Visiting Barcelona in March
Spring arrives, so pop open the Cava and make the most of the weather…
By Jessica Bowler
Winter sunshine, Carnival celebrations, plenty of romantic activities for travelling couples, and the tradition of barbecuing strange shaped onions in the countryside… February is a fine time for visiting the Catalan capital.
Thinking about visiting Barcelona in March? Wondering what’s on in the city during the month? This time of year still isn’t the high tourist season, so you’ll get a chance to see a more local side of city life, but there’s certainly plenty of spark and bustle as Barcelona warms up both figuratively and literally for the year ahead. All in all, it’s a great time to visit, with plenty of daylight for sightseeing and just a tiny promise of summer in the air.
We’ve made a list of all of our favourite things to do during March, which includes everything from traditional local festivities to cutting-edge professional events.
What’s the Weather Like in March?
March is also the month when Barcelona starts to gradually shake off its winter coat, but as the old saying goes it can come in like a lion and go out like a lamb. If you’re visiting near the beginning of the month, expect it to still be chilly. The average high is 17 ºC (62 ºF), with the average low at 11 ºC (52 ºF). There are usually around 6 rainy days a month in March, although it also gets a few lovely sunny days, especially towards the end of the month.
In other words, pack layers in your bag, but also plan on having a lot of fun – because there’s loads going on in the city this time of year, such as…
Festivals & Things To Do
1. Take a Bike Tour
Why not enjoy the early springtime weather by exploring the city’s best sights by bike? Barcelona is a relatively flat city with plenty of bike lanes, which makes it great for cycling. It’s also not a huge city, so you can cover a lot of ground in just a couple of hours. What might not be so easy is choosing a bike tour, as there are hundreds to pick from. But don’t worry, we’ve done the hard work and have selected the cream of the crop, such as Steel Donkey Bike Tours (named after the national animal of Catalonia) who do a fantastic job of getting you off the beaten track. Head to our feature article on bicycle tours for all your options.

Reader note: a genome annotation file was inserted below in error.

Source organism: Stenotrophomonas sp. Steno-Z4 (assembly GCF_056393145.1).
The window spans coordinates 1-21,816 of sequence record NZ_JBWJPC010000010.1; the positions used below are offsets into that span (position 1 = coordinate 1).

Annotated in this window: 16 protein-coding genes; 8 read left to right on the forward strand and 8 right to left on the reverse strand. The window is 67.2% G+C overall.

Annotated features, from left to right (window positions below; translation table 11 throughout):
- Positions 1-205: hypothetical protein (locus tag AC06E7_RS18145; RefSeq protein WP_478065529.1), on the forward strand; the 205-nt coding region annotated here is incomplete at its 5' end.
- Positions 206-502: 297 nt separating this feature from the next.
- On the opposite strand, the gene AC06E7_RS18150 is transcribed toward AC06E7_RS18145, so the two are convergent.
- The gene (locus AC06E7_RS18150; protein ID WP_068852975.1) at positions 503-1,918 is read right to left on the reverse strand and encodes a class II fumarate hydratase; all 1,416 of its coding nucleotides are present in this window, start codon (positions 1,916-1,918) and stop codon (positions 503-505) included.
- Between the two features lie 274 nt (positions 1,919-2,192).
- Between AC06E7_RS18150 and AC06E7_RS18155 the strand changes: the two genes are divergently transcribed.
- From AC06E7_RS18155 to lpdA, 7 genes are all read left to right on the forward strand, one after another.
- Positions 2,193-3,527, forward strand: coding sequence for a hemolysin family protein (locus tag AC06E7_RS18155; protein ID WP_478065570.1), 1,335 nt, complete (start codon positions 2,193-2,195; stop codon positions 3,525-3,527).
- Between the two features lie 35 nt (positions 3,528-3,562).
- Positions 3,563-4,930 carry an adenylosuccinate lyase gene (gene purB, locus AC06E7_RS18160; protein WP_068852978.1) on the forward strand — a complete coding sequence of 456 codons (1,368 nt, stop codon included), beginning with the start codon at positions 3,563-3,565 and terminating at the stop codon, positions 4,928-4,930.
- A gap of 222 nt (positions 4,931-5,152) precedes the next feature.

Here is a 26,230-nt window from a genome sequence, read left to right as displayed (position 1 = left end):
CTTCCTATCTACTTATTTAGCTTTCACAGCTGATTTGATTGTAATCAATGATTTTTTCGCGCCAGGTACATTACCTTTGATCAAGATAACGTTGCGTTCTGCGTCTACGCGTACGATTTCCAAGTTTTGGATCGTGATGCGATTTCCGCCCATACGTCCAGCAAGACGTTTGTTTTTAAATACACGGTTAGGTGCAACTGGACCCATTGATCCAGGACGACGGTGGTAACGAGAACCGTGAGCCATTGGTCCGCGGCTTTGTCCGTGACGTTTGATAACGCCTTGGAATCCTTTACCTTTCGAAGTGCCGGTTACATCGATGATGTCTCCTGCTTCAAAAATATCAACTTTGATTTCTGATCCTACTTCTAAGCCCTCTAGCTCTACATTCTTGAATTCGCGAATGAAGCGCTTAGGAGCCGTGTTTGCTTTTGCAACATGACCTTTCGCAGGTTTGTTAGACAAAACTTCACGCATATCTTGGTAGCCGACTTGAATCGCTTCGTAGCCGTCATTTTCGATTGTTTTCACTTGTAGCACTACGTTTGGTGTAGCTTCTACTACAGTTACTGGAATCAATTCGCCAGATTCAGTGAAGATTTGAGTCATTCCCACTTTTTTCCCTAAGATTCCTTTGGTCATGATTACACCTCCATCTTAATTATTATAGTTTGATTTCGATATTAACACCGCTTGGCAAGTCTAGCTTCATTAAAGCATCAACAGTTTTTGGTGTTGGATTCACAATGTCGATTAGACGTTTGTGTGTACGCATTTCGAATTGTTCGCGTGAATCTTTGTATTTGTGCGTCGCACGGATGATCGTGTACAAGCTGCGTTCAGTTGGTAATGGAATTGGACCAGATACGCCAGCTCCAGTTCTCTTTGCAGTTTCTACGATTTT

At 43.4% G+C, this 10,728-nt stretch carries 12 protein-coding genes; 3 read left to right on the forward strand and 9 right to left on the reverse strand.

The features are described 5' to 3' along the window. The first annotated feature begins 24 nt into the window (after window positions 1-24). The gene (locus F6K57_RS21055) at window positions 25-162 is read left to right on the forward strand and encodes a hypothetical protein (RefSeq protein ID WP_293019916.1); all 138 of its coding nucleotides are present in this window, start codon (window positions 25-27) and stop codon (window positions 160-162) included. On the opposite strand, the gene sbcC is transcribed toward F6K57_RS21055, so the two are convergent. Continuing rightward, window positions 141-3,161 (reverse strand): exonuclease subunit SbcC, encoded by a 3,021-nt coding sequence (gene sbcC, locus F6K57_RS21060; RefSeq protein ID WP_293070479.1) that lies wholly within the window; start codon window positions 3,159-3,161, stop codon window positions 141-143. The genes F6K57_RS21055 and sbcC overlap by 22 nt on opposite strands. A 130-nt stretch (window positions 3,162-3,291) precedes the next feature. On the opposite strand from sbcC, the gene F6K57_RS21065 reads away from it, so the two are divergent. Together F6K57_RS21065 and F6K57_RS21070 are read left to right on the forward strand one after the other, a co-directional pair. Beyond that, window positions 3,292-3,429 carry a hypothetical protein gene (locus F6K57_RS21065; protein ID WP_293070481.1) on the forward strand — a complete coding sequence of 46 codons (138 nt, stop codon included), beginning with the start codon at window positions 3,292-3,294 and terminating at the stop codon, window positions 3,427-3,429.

2. Enjoy the Sweetest Celebration in the City (3rd March)
In early March, the bohemian Gràcia neighbourhood puts on a celebration that only takes place in that neighbourhood: Sant Medir. For the day, horse-drawn parade floats make their way through the streets, with the people sitting on top throwing out sweets to the local kids. The secret to getting away with the lion’s share of the candy? Bring an umbrella, open it up and turn it upside down to catch the sweets as they’re thrown. These Catalans are canny folk!
3. Take a Day Trip to See Dalí’s Digs at Figueras
Surrealist artist Salvador Dalí’s hometown of Figueras sits just about 90 minutes away from Barcelona. But it’s more than just his hometown; it’s also the place that houses his bizarre Dalí Theatre-Museum. The artist himself created it from what used to be the town’s theatre, and turned it into a museum that celebrated his works. You can see all kinds of his art and experiments here, and even the crypt where he’s buried today. Check out our article on the best day trips from Barcelona for more info on getting to Figueres. You could make your way there independently, or this sign up for this highly rated tour on Get Your Guide.
4. Cheer on the Vintage Cars at the Barcelona-Sitges Rally (early March)
For over 60 years now, Barcelona and Sitges have held a rally in early March, with streams of cars racing along the scenic coastal roadways. Today’s versions feature charming vintage automoboles making their way around Barcelona’s city centre and then out to the coast. You can also expect plenty to do around the rally route, like beer and wine tastings, live music, an “elegance contest” (their words, not ours!) and more. Check out their website. (Photo by Ferran Vidal).
5. See The Whole of Spain at Poble Espanyol
Poble Espanyol (literally “the Spanish village’) is a curious attraction on the edges of Montjuïc hillside. It features life-size representations of some of the most beautiful architecture from all around Spain. Step into a white-walled Andalusian patio, see a traditional house from Don Quixote’s turf of Castilla La Mancha or enjoy a concert at a typical Spanish Plaza Mayor – all without leaving Barcelona. Inside the buildings, you can find craftsmen’s workshops, art galleries, and little shops to peruse. Opening times, tickets and more info here. There are also activities for kids and families, so make sure to check out the schedule to see what’s on.